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Growth, The Environment & Human Health


green house made of foliage in the grass with blue sky and clouds in the background

From the function and design of suburbs to building size within cities and which types of fuel we rely on, the decisions we make today will represent our realities in the coming decades.


The City of Bellingham became more actively invested in measures to create a green community when it joined the Cities for Climate Protection Campaign. In 2007, the City Council released a Climate Protection Action Plan that established goals to reduce our climate pollution in compliance with the international community in the Kyoto Protocol by 2020. The City updated this plan in 2018 to meet new targets for 2030 and 2050.


In our new 20-year Comprehensive Planning cycle, as we look towards the population growth that Bellingham anticipates by 2045, it’s important to consider factors that can help our community develop in an environmentally sustainable way that keeps us near our targets. As we know, eco-conscience development practices are not just good for the natural world, they are also beneficial to the short and long-term health of Bellingham’s residents.


What is a Green Community?

Green communities, sustainable communities, environmentally responsible communities — there are many terms to describe places that are built with an eco-friendly mindset, and they come in as many forms. An article from The Atlantic does a good job of summarizing what an environmentally responsible community might (ideally) look like:


At the Natural Resource Defense Council], we use the phrase to describe places where per capita use of resources and per capita emissions of greenhouse gases and other pollutants are going down, not up; where the air and waterways are accessible and clean; where land is used efficiently, and shared parks and public spaces are plentiful and easily visited; where people of different ages, income levels, and cultural backgrounds share environmental, social, and cultural benefits equally; where many needs of daily life can be met within a 20-minute walk, and all may be met within a 20-minute transit ride; where industry and economic opportunity emphasize healthy, environmentally sound practices.


In short, green communities are located, built and sustained in a way that doesn’t compromise the future of the environment for the sake of the present. These communities are close to necessary services, and adopt green infrastructure strategies that integrate new technologies and systems to reduce carbon emissions. It may sound like a complex process, but developing green communities has never been more convenient or accessible.


How Are Green Communities Different?

Bellingham is growing, and to support that growth, we will need to build roughly 825 new homes every year. New construction has environmental consequences, but we can mitigate the impact and implement a more sustainable approach to growth by applying green building methods.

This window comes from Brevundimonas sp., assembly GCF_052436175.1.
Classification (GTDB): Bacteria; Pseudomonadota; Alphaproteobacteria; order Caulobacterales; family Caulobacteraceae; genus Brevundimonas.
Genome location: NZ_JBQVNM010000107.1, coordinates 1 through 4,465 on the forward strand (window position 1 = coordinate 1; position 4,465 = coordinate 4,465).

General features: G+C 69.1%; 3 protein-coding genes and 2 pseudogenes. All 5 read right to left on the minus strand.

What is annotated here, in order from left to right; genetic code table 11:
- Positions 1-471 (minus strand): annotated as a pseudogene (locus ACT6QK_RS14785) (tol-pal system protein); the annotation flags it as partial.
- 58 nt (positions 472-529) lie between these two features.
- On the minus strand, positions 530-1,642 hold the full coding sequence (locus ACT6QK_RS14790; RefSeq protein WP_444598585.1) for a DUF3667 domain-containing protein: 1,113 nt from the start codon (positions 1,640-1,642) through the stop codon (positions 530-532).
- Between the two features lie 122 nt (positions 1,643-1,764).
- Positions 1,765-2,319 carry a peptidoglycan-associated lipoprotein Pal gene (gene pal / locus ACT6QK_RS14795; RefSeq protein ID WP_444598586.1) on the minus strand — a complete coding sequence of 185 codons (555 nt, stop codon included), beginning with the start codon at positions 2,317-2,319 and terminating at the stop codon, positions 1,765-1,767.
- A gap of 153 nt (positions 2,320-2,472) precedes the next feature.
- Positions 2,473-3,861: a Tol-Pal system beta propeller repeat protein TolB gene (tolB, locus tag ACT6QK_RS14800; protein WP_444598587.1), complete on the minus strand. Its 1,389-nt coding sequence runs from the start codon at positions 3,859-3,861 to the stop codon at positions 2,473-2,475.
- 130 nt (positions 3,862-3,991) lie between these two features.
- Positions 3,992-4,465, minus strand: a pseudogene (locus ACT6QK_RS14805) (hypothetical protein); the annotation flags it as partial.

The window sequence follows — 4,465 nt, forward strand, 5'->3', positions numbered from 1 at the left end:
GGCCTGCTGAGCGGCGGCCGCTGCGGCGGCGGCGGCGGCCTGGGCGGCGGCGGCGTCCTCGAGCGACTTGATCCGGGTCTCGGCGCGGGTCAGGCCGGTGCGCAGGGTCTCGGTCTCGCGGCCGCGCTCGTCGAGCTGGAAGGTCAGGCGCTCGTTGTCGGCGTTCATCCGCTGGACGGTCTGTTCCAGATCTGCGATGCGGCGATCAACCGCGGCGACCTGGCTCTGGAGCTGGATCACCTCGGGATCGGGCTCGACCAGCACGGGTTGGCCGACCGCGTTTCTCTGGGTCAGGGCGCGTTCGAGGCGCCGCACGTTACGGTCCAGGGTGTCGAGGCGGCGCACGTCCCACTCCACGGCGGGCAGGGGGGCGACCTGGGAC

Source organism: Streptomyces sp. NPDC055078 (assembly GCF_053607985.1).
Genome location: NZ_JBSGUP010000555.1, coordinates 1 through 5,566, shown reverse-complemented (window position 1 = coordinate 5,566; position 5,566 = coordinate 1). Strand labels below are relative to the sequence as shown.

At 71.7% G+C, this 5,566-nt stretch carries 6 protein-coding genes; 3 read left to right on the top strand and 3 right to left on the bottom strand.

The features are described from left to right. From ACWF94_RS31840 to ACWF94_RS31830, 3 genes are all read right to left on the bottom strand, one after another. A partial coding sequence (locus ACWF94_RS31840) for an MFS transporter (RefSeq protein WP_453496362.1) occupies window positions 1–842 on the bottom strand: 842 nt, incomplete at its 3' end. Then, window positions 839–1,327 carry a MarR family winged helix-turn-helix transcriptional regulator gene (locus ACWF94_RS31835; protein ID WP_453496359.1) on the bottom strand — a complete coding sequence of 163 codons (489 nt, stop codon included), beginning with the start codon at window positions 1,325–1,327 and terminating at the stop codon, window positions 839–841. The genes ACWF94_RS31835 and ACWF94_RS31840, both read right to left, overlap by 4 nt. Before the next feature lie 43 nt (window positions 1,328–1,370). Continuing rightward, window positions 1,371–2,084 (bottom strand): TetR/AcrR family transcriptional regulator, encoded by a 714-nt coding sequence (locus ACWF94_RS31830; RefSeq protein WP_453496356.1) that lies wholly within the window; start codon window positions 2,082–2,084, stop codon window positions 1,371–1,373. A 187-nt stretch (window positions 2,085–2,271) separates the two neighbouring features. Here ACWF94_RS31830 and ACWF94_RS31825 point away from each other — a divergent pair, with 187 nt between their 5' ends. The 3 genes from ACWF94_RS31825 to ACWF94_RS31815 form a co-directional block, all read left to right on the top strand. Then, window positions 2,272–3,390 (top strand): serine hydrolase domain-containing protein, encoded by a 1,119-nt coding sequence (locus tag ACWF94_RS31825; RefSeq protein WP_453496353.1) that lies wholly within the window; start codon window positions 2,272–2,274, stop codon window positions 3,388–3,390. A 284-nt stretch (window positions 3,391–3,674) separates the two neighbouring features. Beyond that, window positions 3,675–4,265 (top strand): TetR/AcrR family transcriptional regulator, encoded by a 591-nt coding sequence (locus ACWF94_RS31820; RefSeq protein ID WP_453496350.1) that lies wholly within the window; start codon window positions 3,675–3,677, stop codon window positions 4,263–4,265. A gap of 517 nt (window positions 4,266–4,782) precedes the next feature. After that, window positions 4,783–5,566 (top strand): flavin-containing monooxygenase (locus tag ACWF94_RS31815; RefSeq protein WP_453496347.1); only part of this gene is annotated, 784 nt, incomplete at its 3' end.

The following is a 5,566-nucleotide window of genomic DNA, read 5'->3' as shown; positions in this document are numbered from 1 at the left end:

A key component of green building is to create neighborhoods that are energy efficient. The EPA’s ENERGY STAR program, founded in 1992, has helped American homeowners and businesses:


Save 5 trillion kilowatt-hours of electricity.

Avoid more than $500 billion in energy costs.

Achieve 4 billion metric tons of greenhouse gas reductions.


Under the ENERGY STAR New Residential Construction Program, homes are 10% more efficient than homes built to code. Builders follow strict requirements to ensure the building has a complete thermal enclosure system. Insulation, air sealing and high-performance windows help reduce utility bills. Homes require high-efficiency heating and cooling systems that improve indoor air quality and control moisture. Homeowners and renters are protected by the complete water management protocols that protect the foundation, interior and roof from potential water damage and indoor air quality issues that can be caused by mold and mildew.


The program is so rigorous that builders even take precautions before construction begins by storing materials in dry areas to prevent mold growth and rotting. The final ENERGY STAR requirement for new residential construction is to install energy-efficient lighting and appliances. These products are rated for their quality and lower energy/materials consumption. The durability of these products increase their longevity and help minimize landfill waste.


In addition to the ENERGY STAR program, LEED for Homes®, LEED for Neighborhood Development®, and Built Green® standards implement a more holistic system that focuses on developing buildings and communities that meet ESG (Environmental, Social, Governance) goals resulting in safer, healthier and more equitable communities. LEED system goals:


1. Reduce contributions to global climate change

2. Enhance individual human health

3. Protect and restore water resources

4. Protect and enhance biodiversity and ecosystem services

5. Promote sustainable and regenerative material cycles

6. Enhance community quality of life